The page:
Leadership Strategies for Difficult Times

The past two years have seen their share of challenges, from the COVID-19 pandemic to the Ukraine crisis. These changes have slumped GDPs, widened income gaps and pulled in another $150,000. million people in extreme poverty.

Unfortunately, more challenges are yet to come. More than a third of respondents from our Global Risks Report see the gap widening between the “winners” and the “losers” in the short term. Many expect near-constant unpredictability, as the next two to three years will likely be shaped by more environmental change, geopolitical crises, and potential economic volatility.

In contrast, leaders who understand the need to place future solutions above past practices will be better able to help society achieve critical social and environmental goals in a rapidly closing window. These leaders will adapt nimbly to volatility and succeed over the long term.

This coming period can also be a period of longer-term renewal for agile leaders who engage in new practices and think ahead first. These leaders understand that we will not return to the status quo until 2019. They will be better prepared for the continued disruptions ahead.

Here’s how future CEOs will truly shape the world for the better, and what they’ll need to succeed.

Adopt new practices

The pace of change will require a new kind of flexibility, one that allows leaders to navigate a new landscape and develop new practices and business models. It will also require new approaches to planning and ways to mark success. Success, in this future landscape, will reflect a faster journey as opposed to a specific static outcome depicted months or years in the past.

Traditional tools like the typical three to five year plan will be less useful in times of rapid change. Future leaders understand that measuring success against years-old key performance indicators (KPIs) could prepare their teams for a context that is no longer relevant. As HBR highlighted earlier this monthstrategic planning “must evolve from a static model of planning and then executing to a dynamic and continuous approach to strategic decision-making and execution”.

For many forward-looking leaders, success might require developing entirely new sets of metrics. When it comes to plastic waste, for example, there is no set of standardized metrics to track progress in reuse, which is critical to advancing plastic pollution and protecting vital resources. To address it, a coalition of business and government leaders at the World Economic Forum Consumers Beyond Waste (CBW) are developing standardized metrics, a key step in accelerating the shift to model reuse. Such a decision is more sustainable for business and the planet and shows how new KPIs will be designed to take into account the objective as well as the benefits.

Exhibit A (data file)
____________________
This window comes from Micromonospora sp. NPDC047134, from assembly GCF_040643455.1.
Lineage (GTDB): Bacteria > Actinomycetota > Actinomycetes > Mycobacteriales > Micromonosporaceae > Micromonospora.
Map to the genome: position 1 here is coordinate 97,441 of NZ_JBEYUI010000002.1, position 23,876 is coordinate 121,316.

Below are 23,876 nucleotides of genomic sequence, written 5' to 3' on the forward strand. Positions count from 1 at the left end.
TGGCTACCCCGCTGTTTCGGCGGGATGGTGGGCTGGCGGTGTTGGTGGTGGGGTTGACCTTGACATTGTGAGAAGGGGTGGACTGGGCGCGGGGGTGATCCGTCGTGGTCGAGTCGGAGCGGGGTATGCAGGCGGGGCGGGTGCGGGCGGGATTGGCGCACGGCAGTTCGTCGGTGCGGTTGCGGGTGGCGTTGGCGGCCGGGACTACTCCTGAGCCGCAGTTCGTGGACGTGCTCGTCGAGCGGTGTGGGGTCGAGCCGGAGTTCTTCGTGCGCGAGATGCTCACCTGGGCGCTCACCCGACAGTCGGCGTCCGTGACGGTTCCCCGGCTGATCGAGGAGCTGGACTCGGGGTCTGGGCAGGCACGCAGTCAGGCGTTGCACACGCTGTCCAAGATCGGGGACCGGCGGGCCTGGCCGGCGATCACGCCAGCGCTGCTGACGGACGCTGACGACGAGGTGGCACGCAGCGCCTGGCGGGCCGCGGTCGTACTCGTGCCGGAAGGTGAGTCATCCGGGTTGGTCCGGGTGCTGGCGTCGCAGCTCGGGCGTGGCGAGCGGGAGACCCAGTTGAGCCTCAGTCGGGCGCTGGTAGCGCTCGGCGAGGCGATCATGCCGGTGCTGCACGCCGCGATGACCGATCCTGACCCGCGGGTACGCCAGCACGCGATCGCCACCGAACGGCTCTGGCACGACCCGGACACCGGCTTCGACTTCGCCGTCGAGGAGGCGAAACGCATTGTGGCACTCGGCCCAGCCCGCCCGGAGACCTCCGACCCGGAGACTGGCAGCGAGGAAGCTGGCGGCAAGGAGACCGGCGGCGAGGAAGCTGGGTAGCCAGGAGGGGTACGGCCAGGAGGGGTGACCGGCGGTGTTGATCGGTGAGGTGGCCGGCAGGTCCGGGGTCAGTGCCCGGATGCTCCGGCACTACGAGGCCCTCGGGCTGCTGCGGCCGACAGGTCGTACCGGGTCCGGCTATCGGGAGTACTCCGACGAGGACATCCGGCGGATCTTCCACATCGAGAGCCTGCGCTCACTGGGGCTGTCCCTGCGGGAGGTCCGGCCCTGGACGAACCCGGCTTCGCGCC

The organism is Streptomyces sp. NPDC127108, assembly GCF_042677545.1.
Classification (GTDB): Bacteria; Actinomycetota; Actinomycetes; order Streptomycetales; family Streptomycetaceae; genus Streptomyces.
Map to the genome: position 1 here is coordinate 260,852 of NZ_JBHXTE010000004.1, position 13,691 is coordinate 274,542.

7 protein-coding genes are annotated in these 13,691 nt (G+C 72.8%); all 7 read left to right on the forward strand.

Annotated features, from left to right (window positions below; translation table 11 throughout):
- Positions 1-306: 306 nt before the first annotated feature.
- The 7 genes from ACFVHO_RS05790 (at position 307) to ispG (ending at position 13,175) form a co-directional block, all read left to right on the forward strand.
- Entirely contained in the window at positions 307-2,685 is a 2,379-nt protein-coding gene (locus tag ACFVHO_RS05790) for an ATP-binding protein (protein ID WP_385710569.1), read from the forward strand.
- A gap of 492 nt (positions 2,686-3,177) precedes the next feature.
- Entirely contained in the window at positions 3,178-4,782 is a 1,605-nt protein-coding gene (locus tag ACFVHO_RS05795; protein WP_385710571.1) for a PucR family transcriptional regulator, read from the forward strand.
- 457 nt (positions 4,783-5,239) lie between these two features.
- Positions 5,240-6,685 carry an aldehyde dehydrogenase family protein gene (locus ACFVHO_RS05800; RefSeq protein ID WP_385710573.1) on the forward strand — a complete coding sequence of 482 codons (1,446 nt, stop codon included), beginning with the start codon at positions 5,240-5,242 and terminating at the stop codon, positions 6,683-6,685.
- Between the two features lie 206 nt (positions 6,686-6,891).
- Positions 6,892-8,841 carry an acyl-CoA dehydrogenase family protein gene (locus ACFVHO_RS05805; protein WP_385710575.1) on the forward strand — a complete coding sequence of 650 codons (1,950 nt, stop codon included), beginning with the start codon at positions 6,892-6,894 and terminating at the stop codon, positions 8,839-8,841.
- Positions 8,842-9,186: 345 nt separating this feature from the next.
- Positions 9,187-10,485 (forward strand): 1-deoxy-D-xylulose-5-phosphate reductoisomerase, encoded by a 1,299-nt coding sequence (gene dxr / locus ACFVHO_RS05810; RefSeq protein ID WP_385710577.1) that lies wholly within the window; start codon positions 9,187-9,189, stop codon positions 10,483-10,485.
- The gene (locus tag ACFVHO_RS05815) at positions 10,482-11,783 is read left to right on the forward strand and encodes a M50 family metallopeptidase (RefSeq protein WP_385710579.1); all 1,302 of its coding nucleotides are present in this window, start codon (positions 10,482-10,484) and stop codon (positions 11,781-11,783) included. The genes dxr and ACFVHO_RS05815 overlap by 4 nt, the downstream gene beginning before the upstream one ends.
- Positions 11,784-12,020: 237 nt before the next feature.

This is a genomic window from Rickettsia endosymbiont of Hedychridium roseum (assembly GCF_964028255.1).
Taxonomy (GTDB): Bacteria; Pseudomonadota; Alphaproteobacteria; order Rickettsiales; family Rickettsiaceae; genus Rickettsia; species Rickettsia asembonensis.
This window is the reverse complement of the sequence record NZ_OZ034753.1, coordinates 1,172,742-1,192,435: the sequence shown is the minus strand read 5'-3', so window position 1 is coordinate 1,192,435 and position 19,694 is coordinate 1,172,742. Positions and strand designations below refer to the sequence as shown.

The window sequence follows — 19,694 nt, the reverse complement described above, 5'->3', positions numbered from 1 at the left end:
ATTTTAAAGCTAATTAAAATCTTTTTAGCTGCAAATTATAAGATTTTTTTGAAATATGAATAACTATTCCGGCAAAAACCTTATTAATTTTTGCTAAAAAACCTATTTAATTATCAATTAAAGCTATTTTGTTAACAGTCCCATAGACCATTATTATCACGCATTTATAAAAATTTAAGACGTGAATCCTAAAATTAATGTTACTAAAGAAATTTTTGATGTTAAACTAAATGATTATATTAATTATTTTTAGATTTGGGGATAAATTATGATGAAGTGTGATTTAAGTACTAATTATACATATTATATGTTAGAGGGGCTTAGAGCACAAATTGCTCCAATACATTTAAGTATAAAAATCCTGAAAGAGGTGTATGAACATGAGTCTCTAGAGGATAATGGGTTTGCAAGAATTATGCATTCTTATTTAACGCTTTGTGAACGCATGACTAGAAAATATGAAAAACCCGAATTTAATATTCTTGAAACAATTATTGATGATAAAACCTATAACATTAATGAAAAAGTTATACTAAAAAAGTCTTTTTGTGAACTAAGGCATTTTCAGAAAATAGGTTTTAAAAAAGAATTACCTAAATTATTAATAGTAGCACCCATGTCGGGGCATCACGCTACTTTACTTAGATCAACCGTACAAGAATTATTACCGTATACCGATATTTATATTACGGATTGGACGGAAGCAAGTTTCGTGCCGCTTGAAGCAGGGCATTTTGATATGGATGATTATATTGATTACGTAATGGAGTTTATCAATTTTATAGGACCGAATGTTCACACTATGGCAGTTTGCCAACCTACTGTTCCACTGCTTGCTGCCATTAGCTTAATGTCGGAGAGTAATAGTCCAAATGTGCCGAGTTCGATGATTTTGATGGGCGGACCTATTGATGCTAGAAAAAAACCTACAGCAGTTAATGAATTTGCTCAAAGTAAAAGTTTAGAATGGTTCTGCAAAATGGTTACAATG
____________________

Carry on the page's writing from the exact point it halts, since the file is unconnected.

Think about values

Most of us, myself included, haven’t always asked ourselves after a business decision, “How will my choice impact the climate?” How will this choice shape the economic growth of the communities we wish to serve? But these simple questions—the ones that ensure our actions align with our values—will be essential in the rapidly changing days ahead.

Priorities such as sustainability, resource protection and inclusion are long-term. Their successes don’t always match the thinking from quarter to quarter. While it may seem like volatility should distract leaders from long-term goals, looking to values ​​during these times will help leaders stay on track and weather a storm of competing interests and crises.

We are already seeing such embedded thinking across a range of companies and organizations. For example, a recent series of World Economic Forum Case studies on measures of stakeholder capitalism explores how companies began to integrate their values ​​into their daily operations. In some, environmental sustainability and governance (ESG) topics have even become standing concerns on board meeting agendas, leading to new ways of establishing processes that drive priorities forward.

Other companies interview their staff on how close companies’ actions are to company values, which is another productive check for reassessing goals while connecting with larger teams.

Above all, these forward-looking organizations will build the moral courage that leadership consultancy Russell Reynolds deemed essential in its recent research on sustainability leadership. This feature of boards and senior management drives home the message that long-term goals like reputation are as important as short-term sales metrics.